Cameron Todd Willingham - Wikipedia, the free encyclopedia
He was convicted for murdering his own children via arson.
Except the fire was accidental. ****ty way to die. Have your kids taken from you in a tragic accident, and then spend the rest of your life with the public believing you were the one who did it.
One of you will end up here next!
the arguments of innocents being executed is primarily a statistical argument.... hell, one of the preeminent studies on unjust convictions/wrongful executions was entirely based in statistical estimations.
It is likely innocents have been executed?... absolutely... especially before technological advances ( chances are pretty damned high some bad **** went down back in the days of hanging judges and the like)
in any event, I see utility in the death penalty on a few different levels.
when ya really look at it...there's really no difference between LWOP and the death penalty.... there's no moral high ground between the two.... one is just a sentence to die from a lethal cocktail, the other a sentence to die of other causes (natural causes, homicide, suicide, whatever works)
But perhaps I've misjudged you, so in addition to Deuce's link, here's another:
Executed But Possibly Innocent | Death Penalty Information CenterTroy Davis Georgia Convicted 1991 Executed 2011
After a hearing on September 19, the Georgia Board of Pardons and Paroles denied clemency to Troy Davis, despite presentation of testimony casting doubt on his guilt. Brian Kammer, one of Davis's attorneys, said, "I am utterly shocked and disappointed at the failure of our justice system at all levels to correct a miscarriage of justice." Davis's claims of innocence have received international attention, and calls for clemency have been made by Pope Benedict XVI, former President Jimmy Carter, former FBI Director William Sessions, former Georgia Supreme Court Chief Justice Norman Fletcher and others. Doubts about Davis's guilt were raised when some prosecution witnesses changed their stories after giving testimony against Davis, including accusations pointing to another suspect as the murderer of a police officer in Savannah. The Board heard testimony from a juror in Davis's original trial who now says she has too much doubt about his guilt and would change her verdict. They also heard from a witness who originally testified against Davis, but has since recanted her testimony, and from Davis's family. The Board had held two previous clemency hearings for Davis, but the makeup of the Board had changed since he was denied clemency in 2008, and new testimony had been given at a federal court hearing in 2010. UPDATE: Davis was executed late on the night of Sept. 21, 2011. The U.S. Supreme Court delayed the execution to consider final appeals, but then denied as stay.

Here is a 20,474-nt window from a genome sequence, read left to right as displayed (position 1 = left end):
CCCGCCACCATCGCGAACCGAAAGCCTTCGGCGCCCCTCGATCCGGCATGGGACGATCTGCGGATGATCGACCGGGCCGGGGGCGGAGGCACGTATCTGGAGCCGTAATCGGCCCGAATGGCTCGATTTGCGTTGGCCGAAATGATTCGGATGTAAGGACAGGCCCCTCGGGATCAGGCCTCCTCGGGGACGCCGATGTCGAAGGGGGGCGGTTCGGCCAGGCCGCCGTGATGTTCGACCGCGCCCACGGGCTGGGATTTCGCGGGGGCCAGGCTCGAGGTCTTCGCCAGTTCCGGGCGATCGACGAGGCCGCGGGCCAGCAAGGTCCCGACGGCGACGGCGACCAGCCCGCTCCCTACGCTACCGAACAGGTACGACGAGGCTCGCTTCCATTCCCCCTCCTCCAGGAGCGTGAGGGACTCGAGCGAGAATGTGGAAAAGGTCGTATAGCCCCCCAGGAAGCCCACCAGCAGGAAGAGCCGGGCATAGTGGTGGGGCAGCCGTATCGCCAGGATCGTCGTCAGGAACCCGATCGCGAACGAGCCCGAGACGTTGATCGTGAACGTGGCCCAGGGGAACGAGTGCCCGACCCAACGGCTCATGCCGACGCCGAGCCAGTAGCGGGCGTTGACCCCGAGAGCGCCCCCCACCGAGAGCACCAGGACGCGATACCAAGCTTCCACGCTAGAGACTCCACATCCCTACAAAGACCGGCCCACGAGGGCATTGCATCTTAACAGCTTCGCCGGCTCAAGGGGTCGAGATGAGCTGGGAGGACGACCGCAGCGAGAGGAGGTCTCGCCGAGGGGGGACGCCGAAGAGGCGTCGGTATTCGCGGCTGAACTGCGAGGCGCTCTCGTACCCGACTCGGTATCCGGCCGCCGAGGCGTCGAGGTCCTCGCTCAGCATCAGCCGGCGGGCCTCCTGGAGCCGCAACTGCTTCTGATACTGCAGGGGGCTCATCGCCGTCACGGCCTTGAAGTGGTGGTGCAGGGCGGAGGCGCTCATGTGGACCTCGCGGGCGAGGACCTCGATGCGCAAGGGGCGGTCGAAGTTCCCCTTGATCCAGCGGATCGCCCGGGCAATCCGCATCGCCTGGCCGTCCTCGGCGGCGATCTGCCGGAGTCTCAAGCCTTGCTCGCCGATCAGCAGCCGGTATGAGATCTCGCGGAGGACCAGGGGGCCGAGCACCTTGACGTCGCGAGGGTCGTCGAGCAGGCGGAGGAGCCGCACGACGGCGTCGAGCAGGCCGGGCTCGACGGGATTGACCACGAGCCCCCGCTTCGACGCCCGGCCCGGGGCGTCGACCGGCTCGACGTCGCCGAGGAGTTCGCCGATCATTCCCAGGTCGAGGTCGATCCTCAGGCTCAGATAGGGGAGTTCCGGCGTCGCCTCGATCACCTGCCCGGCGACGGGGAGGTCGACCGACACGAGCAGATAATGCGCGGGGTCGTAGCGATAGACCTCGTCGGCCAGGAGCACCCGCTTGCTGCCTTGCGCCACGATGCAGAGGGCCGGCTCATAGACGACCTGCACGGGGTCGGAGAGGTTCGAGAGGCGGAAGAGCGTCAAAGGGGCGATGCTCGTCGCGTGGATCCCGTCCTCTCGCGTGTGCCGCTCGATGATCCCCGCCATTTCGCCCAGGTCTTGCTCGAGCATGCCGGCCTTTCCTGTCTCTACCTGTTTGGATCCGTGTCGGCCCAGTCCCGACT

2.) yes i know thats why i mention I never said or even suggested the mentally retarded stuff made up and claimed in your posts . . . hence strawman . . thank you for pointing that out, let us know when your posts will stop making the, thanks
2.) actually you will CHOOSE to do that lol and thats fine by me, i have no problem with you "thinking" something so stupid that has zero logical support to it and that you cant back up so i accept your concession lol
it still remains the claim that abolishing "fixes" things is false and not a fact. . . do you have ANYTHING factual that changes that reality . . anything? lol
Youve stated time and again that being wrongly convicted is not fixable. No it isn't insofar as you cannot give a person back the lost years and opportunity. Okay. Can we now stop fixating on that word and discuss the point that being released after 20 years is less bad than being executed and your family getting a posthumous "I'm sorry". Your contention that since life in prison for an innocent also sucks that we shouldn't worry about killing them strikes me a pure idiocy.
And while we're at it how about answering the question I've posed to you twice now: At what level of error does it become acceptable to you to sacrifice innocent people to keep the death penalty.
Quo usque tandem abutere, Trump, patientia nostra?